Taken from The Buzz
Today marks the autumnal equinox, the point in the year when the length of day and night are equal (the exact time this year is 11:09 p.m. ET). Starting tomorrow, the days will be getting shorter, the air brisker, the nights a little longer. Sunflowers and other garden plants that have been working hard to grow leaves and blooms now subtly switch tactics. The shorter days are a signal for them to devote most of their energy to making fruits and seeds against the time when they will eventually stop producing energy altogether and dry up.
Even though the days are shorter, there will still be blooms on many a sunflower throughout sunny September, so don’t forget to pick a day for your observation and send in your data. But while you’re at it, you may want to consider saving your Lemon Queen Sunflower seeds. If the birds and other critters don’t beat you to it, you could have a nice stash of sunflower seeds for planting or sharing next year. It’s easy. Just follow these steps:
1. Identify the earliest, biggest and best-looking sunflowers in your garden.
2. Watch and wait for the plant's seeds to ripen. When the flowers begin to drop away, you will see little green nubs all over the round head of the sunflower. In a week or so, they will begin to darken and the pollen tips will fall away easily.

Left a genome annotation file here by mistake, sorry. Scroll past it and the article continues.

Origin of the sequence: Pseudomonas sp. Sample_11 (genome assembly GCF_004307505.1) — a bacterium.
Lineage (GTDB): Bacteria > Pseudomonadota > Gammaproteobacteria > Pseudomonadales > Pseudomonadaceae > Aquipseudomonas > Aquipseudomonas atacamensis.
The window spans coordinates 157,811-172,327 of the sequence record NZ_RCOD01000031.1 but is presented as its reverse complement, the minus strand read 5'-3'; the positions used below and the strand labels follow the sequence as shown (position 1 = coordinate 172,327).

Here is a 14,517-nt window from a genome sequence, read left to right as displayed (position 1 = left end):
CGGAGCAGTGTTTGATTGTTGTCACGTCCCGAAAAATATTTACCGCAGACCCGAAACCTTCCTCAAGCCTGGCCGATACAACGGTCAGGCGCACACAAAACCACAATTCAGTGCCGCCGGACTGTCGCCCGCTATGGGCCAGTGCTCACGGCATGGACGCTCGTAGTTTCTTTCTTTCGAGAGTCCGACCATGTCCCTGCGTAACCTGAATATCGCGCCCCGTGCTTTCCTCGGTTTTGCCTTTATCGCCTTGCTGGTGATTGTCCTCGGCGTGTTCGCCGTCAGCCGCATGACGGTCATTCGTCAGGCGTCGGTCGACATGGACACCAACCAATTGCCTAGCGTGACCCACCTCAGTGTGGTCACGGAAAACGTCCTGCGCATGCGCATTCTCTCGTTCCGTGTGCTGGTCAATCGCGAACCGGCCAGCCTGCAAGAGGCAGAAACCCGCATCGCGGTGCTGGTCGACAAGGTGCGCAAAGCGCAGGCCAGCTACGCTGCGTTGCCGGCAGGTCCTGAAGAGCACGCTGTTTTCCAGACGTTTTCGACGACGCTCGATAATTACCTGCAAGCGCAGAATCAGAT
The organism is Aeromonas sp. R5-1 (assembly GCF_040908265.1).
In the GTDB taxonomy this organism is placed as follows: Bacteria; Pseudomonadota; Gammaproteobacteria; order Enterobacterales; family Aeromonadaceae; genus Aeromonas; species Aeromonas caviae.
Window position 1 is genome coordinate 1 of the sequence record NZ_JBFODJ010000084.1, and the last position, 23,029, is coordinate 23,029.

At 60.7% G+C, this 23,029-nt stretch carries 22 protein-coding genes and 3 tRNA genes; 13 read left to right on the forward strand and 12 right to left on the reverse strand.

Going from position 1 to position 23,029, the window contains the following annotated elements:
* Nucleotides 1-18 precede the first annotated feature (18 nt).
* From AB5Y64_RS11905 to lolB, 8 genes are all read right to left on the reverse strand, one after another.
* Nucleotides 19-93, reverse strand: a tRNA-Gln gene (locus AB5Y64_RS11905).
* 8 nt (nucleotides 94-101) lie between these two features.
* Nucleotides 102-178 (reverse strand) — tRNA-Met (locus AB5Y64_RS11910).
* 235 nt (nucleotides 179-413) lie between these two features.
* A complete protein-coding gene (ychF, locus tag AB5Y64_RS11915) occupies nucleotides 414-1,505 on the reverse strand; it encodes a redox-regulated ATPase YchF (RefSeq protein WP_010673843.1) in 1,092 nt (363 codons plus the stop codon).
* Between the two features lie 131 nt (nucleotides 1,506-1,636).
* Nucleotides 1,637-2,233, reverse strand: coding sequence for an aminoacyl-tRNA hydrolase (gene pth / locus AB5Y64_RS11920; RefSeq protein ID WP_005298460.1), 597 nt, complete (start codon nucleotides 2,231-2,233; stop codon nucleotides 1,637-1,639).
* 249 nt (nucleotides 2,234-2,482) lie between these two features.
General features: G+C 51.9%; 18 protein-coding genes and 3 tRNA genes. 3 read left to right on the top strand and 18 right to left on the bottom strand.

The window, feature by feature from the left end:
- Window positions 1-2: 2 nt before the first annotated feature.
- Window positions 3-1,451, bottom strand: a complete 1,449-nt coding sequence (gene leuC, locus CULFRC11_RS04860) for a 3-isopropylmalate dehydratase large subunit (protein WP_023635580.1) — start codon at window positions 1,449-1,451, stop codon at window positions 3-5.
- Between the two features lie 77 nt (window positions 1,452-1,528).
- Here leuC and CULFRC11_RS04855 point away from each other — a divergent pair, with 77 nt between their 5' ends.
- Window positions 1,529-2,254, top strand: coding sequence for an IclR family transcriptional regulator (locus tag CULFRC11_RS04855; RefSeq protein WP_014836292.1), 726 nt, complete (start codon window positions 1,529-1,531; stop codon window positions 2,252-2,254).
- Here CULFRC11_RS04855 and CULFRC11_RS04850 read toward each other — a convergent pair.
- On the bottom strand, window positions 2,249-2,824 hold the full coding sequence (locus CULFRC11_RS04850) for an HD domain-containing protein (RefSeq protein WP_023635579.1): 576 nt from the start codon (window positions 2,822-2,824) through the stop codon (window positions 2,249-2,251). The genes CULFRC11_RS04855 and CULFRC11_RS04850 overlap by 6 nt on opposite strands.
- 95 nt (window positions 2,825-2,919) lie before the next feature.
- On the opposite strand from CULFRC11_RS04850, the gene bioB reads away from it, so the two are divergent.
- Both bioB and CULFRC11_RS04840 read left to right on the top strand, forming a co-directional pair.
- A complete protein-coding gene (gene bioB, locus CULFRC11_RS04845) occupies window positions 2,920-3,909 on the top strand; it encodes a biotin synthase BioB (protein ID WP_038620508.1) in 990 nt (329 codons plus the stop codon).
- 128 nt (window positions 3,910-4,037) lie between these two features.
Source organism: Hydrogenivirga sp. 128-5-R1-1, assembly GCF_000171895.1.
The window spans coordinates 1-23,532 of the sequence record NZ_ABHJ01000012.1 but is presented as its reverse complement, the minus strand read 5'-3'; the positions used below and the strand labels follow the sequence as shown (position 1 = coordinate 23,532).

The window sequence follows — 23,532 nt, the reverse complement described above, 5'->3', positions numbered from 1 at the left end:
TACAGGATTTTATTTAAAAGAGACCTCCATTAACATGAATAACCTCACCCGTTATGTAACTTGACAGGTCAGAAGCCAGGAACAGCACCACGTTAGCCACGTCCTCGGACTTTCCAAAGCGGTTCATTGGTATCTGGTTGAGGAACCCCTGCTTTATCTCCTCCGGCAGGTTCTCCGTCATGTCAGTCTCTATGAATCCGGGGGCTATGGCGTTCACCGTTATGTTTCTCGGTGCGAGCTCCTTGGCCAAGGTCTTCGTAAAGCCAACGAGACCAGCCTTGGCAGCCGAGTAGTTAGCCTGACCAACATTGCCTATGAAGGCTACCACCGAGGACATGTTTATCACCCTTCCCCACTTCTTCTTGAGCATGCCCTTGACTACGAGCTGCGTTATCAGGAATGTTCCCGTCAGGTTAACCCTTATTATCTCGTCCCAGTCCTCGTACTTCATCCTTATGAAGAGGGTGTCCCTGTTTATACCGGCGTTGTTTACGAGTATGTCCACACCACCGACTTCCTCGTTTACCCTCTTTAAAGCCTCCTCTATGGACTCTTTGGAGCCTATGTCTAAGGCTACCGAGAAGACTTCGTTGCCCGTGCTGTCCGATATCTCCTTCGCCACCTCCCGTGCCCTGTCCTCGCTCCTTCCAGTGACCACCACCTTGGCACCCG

3. Once the seeds are ripe, cut the sunflower head and carefully place it upside-down in a paper bag, ensuring any seeds that fall go directly into the bag.
4. Hang the bag in a cool, dry place.
5. Examine the seeds every few days. As they dry out, some the seeds will easily fall out of the flower head to the bottom of the bag.
6. When the seeds are dry (about 2 -3 weeks) remove the seeds completely from the head, separating out any leaves, stems or other debris.
7. Store in a closed container and label with the year and type of seed. If stored away from moisture, most seeds will be viable for the next few years.
Sunflower varieties readily mate. When they do that, the seeds produce plants that are intermediate between the two parent types. This means that if a bee brought in pollen from one of your neighbors Mammoth sunflowers, next years seed will not be true Lemon Queen. So, while we’d love to have everyone grow a lot of sunflowers for bee and bird food, the only way we can be sure that your plants are Lemon Queen each years is to buy them from a grower. There is such variation in the amount of nectar, pollen and flower color among the sunflowers that we need to standardize our observation plants.
Our 2011 calendar is now on sale. The theme is “Bees and Food” and can be ordered through the web site. http://www.greatsunflower.org